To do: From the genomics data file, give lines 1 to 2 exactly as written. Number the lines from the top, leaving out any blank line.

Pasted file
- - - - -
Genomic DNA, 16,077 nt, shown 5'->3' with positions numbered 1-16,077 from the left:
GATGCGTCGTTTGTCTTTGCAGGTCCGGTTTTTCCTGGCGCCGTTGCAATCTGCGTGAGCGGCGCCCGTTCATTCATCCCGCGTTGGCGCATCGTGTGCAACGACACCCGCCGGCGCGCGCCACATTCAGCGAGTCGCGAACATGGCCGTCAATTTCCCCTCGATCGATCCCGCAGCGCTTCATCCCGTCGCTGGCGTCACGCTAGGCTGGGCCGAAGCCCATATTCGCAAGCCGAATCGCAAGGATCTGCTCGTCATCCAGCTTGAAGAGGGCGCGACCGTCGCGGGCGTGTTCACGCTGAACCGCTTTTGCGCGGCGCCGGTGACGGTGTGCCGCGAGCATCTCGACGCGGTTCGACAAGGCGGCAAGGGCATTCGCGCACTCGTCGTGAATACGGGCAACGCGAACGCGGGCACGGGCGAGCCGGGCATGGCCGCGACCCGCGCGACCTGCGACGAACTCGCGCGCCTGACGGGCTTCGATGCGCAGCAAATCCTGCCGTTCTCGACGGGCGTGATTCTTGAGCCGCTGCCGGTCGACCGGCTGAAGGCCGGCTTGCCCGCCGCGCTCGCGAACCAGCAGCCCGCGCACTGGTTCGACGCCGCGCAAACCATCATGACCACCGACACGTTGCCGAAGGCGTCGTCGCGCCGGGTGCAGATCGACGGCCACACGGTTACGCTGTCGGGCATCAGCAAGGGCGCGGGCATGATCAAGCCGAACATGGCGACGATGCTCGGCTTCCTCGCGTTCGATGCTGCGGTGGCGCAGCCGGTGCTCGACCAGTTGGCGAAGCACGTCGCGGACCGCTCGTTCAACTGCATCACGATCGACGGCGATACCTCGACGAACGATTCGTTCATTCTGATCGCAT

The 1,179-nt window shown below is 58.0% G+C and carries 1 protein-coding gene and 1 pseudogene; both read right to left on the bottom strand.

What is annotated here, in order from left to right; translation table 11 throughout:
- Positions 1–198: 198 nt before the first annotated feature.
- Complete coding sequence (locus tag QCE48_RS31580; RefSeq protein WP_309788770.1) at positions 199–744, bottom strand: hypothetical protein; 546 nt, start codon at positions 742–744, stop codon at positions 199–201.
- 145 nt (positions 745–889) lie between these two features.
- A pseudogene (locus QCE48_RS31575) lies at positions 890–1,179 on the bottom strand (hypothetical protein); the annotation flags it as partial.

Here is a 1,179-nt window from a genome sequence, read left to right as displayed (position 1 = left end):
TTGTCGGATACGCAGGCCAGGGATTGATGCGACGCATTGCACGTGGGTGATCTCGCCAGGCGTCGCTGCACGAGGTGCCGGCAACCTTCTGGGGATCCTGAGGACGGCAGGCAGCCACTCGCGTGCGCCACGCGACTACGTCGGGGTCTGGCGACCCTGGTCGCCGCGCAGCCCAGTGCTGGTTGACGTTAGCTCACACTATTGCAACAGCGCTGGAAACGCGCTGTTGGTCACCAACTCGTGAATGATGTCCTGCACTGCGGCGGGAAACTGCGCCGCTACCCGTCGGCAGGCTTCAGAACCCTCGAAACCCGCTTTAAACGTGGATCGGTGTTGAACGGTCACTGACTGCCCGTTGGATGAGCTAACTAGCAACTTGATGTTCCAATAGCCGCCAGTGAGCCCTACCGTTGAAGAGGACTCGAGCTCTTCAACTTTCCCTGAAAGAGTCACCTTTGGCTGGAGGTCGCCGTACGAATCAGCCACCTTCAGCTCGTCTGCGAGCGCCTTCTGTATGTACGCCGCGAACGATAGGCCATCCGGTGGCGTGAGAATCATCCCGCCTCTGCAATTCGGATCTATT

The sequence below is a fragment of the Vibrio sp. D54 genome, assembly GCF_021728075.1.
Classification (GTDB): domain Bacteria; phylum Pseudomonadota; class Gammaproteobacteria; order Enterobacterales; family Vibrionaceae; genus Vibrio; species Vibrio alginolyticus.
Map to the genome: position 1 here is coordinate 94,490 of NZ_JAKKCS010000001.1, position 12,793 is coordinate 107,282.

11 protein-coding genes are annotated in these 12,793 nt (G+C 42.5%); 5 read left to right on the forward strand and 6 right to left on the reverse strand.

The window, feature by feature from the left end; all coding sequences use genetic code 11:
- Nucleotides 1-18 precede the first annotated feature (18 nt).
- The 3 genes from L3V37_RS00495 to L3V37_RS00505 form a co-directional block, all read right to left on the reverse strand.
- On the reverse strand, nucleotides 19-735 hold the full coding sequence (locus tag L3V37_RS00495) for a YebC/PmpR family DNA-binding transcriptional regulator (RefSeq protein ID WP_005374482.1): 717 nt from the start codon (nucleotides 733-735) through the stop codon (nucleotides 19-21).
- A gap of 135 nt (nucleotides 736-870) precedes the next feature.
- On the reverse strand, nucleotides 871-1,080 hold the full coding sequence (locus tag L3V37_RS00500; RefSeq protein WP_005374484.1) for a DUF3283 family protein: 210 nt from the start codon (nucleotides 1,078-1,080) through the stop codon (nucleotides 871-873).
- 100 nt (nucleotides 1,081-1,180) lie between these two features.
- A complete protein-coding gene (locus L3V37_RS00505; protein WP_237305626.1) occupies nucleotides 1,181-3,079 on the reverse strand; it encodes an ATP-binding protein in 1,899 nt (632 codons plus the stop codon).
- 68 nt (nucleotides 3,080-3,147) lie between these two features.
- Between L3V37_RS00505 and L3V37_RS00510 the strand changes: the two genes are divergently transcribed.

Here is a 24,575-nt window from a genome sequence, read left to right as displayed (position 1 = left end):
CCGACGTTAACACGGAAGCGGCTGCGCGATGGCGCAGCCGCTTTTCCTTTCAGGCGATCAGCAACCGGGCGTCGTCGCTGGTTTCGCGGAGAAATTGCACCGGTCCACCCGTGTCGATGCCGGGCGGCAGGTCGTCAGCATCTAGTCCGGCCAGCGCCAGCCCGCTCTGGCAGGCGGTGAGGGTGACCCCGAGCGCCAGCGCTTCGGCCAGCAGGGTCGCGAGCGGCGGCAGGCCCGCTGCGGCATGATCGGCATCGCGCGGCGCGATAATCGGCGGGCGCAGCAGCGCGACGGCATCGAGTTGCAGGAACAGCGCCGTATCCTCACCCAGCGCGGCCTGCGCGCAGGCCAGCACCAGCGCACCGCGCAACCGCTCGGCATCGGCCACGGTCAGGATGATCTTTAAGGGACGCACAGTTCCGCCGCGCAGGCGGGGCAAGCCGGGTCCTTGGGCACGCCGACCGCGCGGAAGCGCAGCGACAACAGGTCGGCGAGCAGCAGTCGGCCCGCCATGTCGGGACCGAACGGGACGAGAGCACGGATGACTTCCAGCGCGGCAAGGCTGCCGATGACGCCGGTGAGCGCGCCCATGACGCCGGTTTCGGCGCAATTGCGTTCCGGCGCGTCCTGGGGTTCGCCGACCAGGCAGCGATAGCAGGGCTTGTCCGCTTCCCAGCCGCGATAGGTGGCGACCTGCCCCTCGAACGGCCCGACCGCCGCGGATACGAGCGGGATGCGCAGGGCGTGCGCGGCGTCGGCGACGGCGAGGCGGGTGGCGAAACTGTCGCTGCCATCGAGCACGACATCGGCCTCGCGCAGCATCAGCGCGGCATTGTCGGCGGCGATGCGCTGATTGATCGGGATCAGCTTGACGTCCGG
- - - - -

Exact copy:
Genomic DNA, 16,077 nt, shown 5'->3' with positions numbered 1-16,077 from the left:
GATGCGTCGTTTGTCTTTGCAGGTCCGGTTTTTCCTGGCGCCGTTGCAATCTGCGTGAGCGGCGCCCGTTCATTCATCCCGCGTTGGCGCATCGTGTGCAACGACACCCGCCGGCGCGCGCCACATTCAGCGAGTCGCGAACATGGCCGTCAATTTCCCCTCGATCGATCCCGCAGCGCTTCATCCCGTCGCTGGCGTCACGCTAGGCTGGGCCGAAGCCCATATTCGCAAGCCGAATCGCAAGGATCTGCTCGTCATCCAGCTTGAAGAGGGCGCGACCGTCGCGGGCGTGTTCACGCTGAACCGCTTTTGCGCGGCGCCGGTGACGGTGTGCCGCGAGCATCTCGACGCGGTTCGACAAGGCGGCAAGGGCATTCGCGCACTCGTCGTGAATACGGGCAACGCGAACGCGGGCACGGGCGAGCCGGGCATGGCCGCGACCCGCGCGACCTGCGACGAACTCGCGCGCCTGACGGGCTTCGATGCGCAGCAAATCCTGCCGTTCTCGACGGGCGTGATTCTTGAGCCGCTGCCGGTCGACCGGCTGAAGGCCGGCTTGCCCGCCGCGCTCGCGAACCAGCAGCCCGCGCACTGGTTCGACGCCGCGCAAACCATCATGACCACCGACACGTTGCCGAAGGCGTCGTCGCGCCGGGTGCAGATCGACGGCCACACGGTTACGCTGTCGGGCATCAGCAAGGGCGCGGGCATGATCAAGCCGAACATGGCGACGATGCTCGGCTTCCTCGCGTTCGATGCTGCGGTGGCGCAGCCGGTGCTCGACCAGTTGGCGAAGCACGTCGCGGACCGCTCGTTCAACTGCATCACGATCGACGGCGATACCTCGACGAACGATTCGTTCATTCTGATCGCAT